High school students who use electronic vapor products (EVPs), whether alone or in combination with cigarette smoking, are more likely to engage in violence, substance abuse, and other high-risk behaviors, compared with nonusers, according to the results of a national survey.
“Given that EVPs are relatively new to the U.S. marketplace, little is known about the use of these products in the context of other health behaviors, which can persist throughout life and contribute to significant morbidity and mortality during adolescence and adulthood,” Zewditu Demissie, PhD, and her associates wrote in a study published online in the Jan. 23, 2017, issue of Pediatrics. They went on to note that to date, “studies on the association between EVPs and health-risk behaviors among adolescents and young adults has been limited to examining the associations between e-cigarette and substance use. These studies have found that use of e-cigarettes was associated with alcohol use, binge drinking, and marijuana use.”
In an effort to determine the prevalence and frequency of cigarette smoking and EVP use among high school students, and associations between health-risk behaviors and both cigarette smoking and EVP use, Dr. Demissie of the division of adolescent and school health at the Centers for Disease Control and Prevention and her associates evaluated results from the self-administered 2015 national Youth Risk Behavior Survey, which involves a nationally representative sample of public and private school students in grades 9-12 in the 50 states and the District of Columbia. The study sample included 15,624 students who were classified into four exclusive categories of smoking and EVP use based on 30-day use: nonuse, cigarette smoking only, EVP use only, and dual use (Pediatrics. 2017 Jan 23. doi: 10.1542/peds.2016-2921).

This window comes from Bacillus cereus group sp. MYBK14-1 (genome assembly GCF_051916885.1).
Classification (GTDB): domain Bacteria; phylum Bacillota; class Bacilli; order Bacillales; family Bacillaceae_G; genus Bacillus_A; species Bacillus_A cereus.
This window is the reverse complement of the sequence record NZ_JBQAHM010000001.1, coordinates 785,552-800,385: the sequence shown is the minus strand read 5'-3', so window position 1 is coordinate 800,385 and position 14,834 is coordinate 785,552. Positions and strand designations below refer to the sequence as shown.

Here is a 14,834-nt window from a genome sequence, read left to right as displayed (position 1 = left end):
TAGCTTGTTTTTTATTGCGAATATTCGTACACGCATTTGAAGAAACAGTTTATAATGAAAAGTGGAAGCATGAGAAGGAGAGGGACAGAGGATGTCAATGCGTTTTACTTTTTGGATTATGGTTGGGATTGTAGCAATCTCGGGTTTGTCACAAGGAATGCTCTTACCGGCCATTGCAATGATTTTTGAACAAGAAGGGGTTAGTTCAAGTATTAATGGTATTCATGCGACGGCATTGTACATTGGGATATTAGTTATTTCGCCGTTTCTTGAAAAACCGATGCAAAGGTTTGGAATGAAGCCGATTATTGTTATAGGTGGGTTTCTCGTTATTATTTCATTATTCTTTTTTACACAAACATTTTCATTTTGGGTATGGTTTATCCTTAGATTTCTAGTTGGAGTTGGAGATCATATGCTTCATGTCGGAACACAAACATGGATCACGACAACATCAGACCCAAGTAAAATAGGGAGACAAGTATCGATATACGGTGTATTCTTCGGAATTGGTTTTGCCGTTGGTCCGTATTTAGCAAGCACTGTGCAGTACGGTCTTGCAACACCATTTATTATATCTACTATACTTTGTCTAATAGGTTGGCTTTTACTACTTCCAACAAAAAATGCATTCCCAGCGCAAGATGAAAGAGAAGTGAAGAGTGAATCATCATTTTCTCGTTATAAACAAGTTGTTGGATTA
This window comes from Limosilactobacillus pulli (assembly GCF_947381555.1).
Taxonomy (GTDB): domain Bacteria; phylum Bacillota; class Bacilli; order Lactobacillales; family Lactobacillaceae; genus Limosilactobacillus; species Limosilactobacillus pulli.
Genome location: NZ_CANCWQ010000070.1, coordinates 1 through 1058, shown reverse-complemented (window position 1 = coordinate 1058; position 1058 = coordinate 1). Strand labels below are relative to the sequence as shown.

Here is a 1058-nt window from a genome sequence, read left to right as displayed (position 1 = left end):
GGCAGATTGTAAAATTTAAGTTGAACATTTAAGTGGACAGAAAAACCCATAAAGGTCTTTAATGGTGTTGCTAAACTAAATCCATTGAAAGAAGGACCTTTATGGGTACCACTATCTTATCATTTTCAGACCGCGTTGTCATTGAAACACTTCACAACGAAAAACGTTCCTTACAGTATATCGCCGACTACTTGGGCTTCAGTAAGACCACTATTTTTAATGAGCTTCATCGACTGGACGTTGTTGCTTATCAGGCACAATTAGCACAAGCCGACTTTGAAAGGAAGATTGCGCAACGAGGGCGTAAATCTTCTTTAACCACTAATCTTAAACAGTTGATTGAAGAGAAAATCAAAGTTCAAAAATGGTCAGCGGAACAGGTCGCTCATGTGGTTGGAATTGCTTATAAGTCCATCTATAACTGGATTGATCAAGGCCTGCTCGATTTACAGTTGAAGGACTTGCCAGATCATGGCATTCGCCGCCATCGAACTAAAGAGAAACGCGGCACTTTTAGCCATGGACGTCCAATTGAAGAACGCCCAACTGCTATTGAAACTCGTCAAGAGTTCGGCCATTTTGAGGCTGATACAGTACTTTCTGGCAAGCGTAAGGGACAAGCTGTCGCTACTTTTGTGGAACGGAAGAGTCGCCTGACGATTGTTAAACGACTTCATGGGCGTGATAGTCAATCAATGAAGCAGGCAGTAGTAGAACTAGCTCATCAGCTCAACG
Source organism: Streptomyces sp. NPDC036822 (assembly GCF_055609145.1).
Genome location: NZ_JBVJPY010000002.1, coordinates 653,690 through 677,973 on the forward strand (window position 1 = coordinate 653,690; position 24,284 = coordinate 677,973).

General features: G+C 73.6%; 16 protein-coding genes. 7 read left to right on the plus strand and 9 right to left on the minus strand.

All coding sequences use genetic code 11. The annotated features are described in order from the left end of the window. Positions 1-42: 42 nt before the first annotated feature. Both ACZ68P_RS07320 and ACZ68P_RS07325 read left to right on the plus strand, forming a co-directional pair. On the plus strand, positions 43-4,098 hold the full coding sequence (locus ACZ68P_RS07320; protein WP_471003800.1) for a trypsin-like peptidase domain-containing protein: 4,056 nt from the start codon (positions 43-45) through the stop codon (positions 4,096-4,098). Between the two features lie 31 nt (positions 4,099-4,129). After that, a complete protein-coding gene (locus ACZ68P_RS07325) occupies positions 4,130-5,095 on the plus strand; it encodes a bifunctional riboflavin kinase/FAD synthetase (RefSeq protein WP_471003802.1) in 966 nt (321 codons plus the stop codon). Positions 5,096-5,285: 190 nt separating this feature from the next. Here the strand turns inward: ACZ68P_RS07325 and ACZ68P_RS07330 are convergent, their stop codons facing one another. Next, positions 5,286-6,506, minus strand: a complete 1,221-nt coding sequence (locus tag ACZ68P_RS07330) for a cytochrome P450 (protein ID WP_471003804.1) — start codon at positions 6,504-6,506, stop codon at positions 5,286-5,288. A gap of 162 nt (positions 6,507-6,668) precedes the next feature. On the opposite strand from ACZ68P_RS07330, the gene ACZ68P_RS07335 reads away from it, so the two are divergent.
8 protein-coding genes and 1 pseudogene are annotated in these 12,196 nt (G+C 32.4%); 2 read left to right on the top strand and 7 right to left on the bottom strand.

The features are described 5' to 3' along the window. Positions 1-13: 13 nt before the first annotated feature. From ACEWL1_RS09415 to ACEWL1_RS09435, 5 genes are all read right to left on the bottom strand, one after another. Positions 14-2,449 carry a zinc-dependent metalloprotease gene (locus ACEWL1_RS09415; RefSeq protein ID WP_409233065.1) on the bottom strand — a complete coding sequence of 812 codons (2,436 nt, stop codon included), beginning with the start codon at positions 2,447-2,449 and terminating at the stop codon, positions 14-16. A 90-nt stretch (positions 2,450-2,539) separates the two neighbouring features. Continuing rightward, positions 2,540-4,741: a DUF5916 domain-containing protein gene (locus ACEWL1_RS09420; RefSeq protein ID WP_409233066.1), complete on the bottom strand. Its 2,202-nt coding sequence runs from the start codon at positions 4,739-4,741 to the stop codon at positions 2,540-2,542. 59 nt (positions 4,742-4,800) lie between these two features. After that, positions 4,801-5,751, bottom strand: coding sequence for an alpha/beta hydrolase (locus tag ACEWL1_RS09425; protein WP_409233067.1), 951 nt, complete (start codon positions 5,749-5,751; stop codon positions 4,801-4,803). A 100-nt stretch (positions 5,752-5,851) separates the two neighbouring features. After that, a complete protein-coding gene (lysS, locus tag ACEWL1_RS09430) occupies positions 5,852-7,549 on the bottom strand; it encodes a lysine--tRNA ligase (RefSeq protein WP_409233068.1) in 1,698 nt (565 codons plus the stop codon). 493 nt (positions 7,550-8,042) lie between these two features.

Of the 15,624 respondents, 74% reported that they did not smoke cigarettes or use EVPs, while 3% smoked cigarettes only, 16% used EVPs only, and 8% used both cigarettes and EVPs.
Compared with nonusers, cigarette-only smokers, EVP-only users, and dual users were significantly more likely to:
• Engage in a physical fight (prevalence ratio range, 1.7-2.9).
• Attempt suicide (PR range, 1.9-4.0).
• Currently drink alcohol (PR range, 2.6-3.3).
• Currently use marijuana (PR range, 3.5-5.2).
• Report nonmedical use of prescription drugs (PR range, 2.3-4.1).
• Be currently sexually active (PR range, 1.9-2.3).
“Engaging in health-risk behaviors did not generally differ between EVP-only users and cigarette-only smokers,” the researchers wrote. “However, cigarette-only smokers were significantly more likely than EVP-only users to attempt suicide, ever use synthetic marijuana, have four or more lifetime sexual partners, drink soda three or more times/day, and be physically active less than 7 days in the 7 days before the survey.”
Dr. Demissie and her associates concluded that the findings “underscore the importance of comprehensive efforts to address health-risk behaviors among adolescents, including prevention strategies focused on all forms of tobacco use, including EVPs. Additionally, educational and counseling efforts focusing on the harms associated with adolescent tobacco use, including EVPs, are critical.”
They acknowledged certain limitations of the study, including its observational design and the fact that Youth Risk Behavior Survey data are self-reported.
The investigators reported having no relevant financial disclosures.